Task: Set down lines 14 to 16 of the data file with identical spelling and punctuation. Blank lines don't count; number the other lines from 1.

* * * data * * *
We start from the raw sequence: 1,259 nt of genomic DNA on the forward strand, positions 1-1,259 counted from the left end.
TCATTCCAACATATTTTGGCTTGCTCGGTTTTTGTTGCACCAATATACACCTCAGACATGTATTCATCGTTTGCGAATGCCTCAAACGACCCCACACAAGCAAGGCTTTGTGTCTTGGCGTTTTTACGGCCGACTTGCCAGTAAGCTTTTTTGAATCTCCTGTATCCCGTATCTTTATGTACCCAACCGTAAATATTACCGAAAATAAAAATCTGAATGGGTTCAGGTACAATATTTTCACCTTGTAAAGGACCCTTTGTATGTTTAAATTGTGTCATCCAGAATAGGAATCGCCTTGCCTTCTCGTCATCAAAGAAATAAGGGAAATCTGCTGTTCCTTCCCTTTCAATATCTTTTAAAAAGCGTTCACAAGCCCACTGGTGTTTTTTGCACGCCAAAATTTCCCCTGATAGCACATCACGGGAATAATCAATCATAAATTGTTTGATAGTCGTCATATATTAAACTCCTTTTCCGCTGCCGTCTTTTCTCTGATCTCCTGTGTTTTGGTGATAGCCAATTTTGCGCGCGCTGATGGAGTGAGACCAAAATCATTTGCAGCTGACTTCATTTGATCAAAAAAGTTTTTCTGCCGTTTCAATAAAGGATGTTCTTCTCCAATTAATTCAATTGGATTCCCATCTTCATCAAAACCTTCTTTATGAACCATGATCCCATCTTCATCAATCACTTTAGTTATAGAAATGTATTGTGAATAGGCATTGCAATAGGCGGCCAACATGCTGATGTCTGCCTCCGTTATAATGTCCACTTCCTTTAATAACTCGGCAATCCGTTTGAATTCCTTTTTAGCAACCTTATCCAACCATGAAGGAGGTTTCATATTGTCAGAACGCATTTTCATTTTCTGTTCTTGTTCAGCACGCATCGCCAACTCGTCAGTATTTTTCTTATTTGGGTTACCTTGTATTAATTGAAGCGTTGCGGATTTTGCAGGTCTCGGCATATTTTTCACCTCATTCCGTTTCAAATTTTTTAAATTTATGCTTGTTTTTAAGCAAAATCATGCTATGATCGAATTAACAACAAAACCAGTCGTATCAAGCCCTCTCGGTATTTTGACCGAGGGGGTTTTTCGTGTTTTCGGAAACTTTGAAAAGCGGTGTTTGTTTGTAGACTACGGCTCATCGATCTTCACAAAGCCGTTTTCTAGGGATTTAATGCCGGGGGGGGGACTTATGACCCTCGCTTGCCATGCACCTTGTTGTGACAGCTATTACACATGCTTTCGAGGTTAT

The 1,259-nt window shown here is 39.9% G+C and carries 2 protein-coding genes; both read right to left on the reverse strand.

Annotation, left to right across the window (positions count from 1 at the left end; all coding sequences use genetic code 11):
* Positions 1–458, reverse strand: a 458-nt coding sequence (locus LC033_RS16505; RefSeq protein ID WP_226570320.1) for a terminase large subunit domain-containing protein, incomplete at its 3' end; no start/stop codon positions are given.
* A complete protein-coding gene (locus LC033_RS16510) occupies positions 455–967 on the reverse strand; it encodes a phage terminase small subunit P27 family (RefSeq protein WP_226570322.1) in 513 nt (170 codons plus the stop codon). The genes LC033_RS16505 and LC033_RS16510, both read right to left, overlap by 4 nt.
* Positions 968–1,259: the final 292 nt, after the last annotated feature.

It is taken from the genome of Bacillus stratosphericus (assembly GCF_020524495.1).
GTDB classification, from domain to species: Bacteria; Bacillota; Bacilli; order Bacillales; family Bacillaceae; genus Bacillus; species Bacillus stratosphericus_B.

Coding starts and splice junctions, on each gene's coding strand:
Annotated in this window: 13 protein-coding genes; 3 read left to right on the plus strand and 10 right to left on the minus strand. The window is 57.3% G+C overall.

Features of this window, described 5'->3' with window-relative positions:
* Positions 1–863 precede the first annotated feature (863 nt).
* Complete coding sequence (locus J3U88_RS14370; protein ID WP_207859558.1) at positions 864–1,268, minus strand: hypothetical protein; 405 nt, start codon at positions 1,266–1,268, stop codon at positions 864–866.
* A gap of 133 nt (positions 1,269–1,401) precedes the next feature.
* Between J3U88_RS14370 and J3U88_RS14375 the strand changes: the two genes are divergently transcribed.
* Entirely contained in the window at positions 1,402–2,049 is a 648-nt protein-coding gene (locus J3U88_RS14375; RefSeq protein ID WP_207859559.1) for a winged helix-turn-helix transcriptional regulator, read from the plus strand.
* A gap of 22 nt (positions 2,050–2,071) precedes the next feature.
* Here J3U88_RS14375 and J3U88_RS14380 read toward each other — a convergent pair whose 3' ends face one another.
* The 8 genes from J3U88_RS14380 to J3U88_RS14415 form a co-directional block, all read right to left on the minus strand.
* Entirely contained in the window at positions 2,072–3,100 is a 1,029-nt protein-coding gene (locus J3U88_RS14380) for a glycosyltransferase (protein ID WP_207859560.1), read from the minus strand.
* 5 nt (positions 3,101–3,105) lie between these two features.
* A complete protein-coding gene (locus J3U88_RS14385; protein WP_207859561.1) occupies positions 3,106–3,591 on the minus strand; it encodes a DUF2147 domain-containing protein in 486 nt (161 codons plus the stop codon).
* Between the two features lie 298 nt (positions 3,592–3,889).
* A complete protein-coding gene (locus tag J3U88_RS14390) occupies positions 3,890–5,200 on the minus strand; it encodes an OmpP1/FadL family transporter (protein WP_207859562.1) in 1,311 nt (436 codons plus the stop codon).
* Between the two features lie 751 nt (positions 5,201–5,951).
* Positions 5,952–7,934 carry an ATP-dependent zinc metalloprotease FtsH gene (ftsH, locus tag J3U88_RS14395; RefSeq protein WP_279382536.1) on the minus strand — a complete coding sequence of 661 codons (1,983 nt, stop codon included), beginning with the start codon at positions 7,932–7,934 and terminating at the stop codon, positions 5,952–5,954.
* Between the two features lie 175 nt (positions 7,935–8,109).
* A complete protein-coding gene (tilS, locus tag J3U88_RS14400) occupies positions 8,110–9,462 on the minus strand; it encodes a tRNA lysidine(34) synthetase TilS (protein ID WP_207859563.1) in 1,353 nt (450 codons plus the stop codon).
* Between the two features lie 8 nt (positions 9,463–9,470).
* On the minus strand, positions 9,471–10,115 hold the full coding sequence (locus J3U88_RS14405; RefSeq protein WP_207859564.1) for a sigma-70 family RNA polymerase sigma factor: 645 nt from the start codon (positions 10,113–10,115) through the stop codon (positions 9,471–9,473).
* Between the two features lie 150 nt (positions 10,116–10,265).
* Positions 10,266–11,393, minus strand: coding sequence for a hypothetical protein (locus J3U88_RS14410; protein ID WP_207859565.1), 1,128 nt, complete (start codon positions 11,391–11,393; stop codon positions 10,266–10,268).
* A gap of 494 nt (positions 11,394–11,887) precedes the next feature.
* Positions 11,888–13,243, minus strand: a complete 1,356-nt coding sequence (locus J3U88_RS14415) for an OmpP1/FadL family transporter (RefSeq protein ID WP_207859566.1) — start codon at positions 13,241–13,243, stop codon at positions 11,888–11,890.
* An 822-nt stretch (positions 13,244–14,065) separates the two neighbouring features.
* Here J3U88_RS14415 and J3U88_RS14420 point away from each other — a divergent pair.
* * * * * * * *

* Complete coding sequence (locus J3U88_RS14370; protein ID WP_207859558.1) at positions 864–1,268, minus strand: hypothetical protein; 405 nt, start codon at positions 1,266–1,268, stop codon at positions 864–866.
* A gap of 133 nt (positions 1,269–1,401) precedes the next feature.
* Between J3U88_RS14370 and J3U88_RS14375 the strand changes: the two genes are divergently transcribed.